Flagler County Sheriff’s detectives and partner agencies are investigating the discovery of human remains at a construction site at the Toscana subdivision off Old Kings Road in Palm Coast, Sheriff Rick Staly said this afternoon.
Construction crews found what appeared to be a human bone Monday afternoon and alerted the Sheriff’s Office. Deputies responded, and contact with anthropologists at the University of Central Florida was established, with photographs getting sent back and forth. The medical examiner also went to the scene.
“According to the medical examiner and according to UCF anthropology, it is human remains, human bones,” Staly said. But the search for more remains is still in its early stages, as is the investigation.
“We don’t know if this is a homicide, we don’t know if it’s a missing person that died, we don’t know if it’s a homeless person that died, it could be a suicide, we just don’t know,” the sheriff said, “so we’re not releasing any evidentiary information other than some human bones have been found.”
The remains themselves have not been sent to UCF, though the medical examiner took possession of some, and will eventually take possession of the full remains found. The analysis may continue either at UCF or at the University of Florida in coming days.
The original find took place about 1,000 feet from the nearest home. The area to the west of the find is built up with new residential homes, with a wood-line bordering the area. Solid woods are to the east. The area that was cleared in site preparation had been solid woods. A retention pond was built as part of the construction, with a lot of dirt getting moved because of the retention pond. So at this point, Staly said, it has not been determined whether the person died at the spot where the remains were found, or whether the remains were moved with dirt from the pond, for instance. The remains were not on the surface, but in the ground.
One thing is clear, however: while there is no information yet on how long the bones may have been there, this is not an archeological discovery. “It’s not like an Indian recovery burial ground or anything like that. It’s not a historical find,” Staly said.
The investigation began Monday afternoon, with detectives, the Crime Scene Investigations unit, and the Florida Department of Law Enforcement. The sifting through the grounds is expected to continue for days, because it has to be done in piecemeal fashion–every shovelful of dirt has to be sifted carefully. The area under study is vast. Authorities are also looking for clothing or implements.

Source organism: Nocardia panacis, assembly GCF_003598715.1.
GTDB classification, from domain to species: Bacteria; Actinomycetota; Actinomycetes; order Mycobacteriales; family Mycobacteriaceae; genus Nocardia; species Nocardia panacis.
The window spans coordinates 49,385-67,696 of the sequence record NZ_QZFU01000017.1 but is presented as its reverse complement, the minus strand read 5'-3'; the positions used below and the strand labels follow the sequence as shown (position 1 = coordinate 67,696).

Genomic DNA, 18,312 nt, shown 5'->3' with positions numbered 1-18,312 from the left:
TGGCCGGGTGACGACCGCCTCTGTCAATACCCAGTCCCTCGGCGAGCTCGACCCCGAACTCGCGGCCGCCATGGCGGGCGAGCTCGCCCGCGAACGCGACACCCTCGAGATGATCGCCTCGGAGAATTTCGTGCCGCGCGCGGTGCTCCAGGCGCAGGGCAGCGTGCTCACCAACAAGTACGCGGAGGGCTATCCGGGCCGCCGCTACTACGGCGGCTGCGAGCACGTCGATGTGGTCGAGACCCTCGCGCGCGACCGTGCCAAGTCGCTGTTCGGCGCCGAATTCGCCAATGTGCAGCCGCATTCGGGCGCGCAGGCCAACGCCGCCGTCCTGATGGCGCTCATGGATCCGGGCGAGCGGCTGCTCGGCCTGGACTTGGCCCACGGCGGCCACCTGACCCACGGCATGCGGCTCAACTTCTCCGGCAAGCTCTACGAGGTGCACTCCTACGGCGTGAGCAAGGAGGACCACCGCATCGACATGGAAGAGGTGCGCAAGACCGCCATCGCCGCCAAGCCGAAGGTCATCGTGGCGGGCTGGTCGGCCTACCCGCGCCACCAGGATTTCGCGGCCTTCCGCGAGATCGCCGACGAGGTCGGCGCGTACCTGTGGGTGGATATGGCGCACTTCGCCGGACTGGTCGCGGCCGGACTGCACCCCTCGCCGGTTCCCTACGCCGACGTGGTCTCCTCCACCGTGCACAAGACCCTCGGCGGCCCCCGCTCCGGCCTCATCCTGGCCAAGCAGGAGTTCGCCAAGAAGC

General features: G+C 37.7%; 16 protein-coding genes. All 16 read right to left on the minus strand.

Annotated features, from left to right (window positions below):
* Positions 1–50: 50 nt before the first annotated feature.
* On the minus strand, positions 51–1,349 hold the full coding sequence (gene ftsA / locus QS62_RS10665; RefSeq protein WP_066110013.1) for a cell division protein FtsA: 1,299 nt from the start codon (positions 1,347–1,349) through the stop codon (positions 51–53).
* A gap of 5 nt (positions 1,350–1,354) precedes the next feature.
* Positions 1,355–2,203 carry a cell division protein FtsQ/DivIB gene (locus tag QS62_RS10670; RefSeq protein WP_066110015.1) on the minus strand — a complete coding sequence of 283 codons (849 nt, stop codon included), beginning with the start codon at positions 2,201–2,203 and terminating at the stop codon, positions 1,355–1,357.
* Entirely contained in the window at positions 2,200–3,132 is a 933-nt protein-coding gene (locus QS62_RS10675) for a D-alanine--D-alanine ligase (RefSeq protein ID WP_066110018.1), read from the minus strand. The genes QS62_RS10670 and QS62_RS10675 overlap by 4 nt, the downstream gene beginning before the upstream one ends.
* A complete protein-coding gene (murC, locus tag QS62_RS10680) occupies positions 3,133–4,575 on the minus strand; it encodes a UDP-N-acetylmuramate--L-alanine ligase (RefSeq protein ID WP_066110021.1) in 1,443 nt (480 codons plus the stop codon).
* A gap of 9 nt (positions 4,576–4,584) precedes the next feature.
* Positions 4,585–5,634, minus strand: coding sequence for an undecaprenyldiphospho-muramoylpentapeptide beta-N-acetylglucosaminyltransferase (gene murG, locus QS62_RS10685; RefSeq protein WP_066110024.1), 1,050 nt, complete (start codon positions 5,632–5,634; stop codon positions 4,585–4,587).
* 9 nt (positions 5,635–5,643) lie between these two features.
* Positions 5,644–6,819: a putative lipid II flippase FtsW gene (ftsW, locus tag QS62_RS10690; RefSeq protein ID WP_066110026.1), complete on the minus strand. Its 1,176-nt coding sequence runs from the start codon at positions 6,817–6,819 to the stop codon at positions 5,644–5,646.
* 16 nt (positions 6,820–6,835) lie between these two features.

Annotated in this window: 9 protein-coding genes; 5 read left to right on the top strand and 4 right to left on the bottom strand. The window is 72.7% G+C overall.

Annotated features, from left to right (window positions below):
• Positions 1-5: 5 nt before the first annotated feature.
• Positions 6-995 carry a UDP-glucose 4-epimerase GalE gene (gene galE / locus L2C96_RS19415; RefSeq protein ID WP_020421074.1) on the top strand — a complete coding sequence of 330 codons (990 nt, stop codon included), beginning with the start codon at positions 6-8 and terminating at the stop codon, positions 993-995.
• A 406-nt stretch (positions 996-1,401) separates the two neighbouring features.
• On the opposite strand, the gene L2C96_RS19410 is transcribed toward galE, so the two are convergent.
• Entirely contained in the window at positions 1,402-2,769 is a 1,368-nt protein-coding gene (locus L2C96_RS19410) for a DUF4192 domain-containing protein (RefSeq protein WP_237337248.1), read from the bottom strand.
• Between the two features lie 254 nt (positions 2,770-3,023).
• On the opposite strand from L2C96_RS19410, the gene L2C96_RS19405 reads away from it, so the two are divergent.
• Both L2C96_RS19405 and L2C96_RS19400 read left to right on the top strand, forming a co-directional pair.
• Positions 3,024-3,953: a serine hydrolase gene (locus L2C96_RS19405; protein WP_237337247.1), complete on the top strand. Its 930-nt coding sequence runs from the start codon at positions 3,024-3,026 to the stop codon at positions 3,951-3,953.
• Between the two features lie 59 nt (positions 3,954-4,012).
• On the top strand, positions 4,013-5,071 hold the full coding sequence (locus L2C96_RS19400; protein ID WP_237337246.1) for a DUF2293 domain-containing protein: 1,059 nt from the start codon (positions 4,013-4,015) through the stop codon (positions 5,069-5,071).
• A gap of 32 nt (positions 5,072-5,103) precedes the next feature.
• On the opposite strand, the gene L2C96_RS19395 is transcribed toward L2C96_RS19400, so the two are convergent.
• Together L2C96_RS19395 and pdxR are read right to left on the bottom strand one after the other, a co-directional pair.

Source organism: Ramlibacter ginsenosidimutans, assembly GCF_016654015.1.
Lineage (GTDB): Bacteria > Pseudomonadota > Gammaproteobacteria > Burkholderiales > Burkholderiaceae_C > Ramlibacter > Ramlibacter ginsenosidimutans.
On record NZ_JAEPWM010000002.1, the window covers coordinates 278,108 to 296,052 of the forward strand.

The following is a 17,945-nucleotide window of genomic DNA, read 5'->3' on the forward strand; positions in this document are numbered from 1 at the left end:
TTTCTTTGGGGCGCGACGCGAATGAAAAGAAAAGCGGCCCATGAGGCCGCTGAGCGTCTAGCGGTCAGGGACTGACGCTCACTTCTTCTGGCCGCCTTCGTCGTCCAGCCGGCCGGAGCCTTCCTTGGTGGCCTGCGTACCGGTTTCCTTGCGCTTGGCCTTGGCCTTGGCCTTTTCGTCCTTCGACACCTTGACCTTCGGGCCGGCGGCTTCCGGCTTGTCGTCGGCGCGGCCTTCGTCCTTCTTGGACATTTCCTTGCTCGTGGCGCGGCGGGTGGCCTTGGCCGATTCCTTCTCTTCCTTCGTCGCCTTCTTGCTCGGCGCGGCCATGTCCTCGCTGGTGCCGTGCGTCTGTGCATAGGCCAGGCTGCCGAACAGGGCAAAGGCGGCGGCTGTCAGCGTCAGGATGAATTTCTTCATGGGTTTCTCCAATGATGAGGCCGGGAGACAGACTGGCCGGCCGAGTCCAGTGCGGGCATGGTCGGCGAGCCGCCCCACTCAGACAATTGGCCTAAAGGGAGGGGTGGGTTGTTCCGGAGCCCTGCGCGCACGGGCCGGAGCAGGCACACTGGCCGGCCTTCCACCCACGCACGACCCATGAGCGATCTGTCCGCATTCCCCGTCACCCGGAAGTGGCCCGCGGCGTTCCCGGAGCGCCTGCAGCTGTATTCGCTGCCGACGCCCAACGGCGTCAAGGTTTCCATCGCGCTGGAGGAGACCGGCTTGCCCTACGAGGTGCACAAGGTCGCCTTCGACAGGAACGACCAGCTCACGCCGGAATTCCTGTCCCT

“As long as we can obtain DNA and this person is in a DNA database, we should be able to identify the individual,” Staly said. “Obviously we’d like to find some dental records, if we can find a skull that has teeth intact. We’d love to find that.” The investigation has narrowed down the age of the deceased, but is not releasing that information for now.
Anyone with information is asked to call the Flagler County Sheriff’s Office non-emergency line at (386) 313-4911. Or, to remain anonymous, call Crime Stoppers of Northeast Florida at 1-888-277-8477 (TIPS). People with information leading to a resolution of the case may be eligible for a reward of up to $5,000.
Toscana is a 200-home development north of the Hidden Lakes subdivision, covering some 233 acres. It is not adding homes, but adding an emergency exit for the development, a city official said.
In 2016, human remains were found on three occasions at three separate sites–in Hunter’s Ridge at the south end of the county, at Flagler Estates, the largely empty platted but never developed subdivision at the northwest end of the county, and near Varn Park, after Hurricane Matthew sheared off large portions of the shore’s dune structure. Today’s find appears to be the first such since then.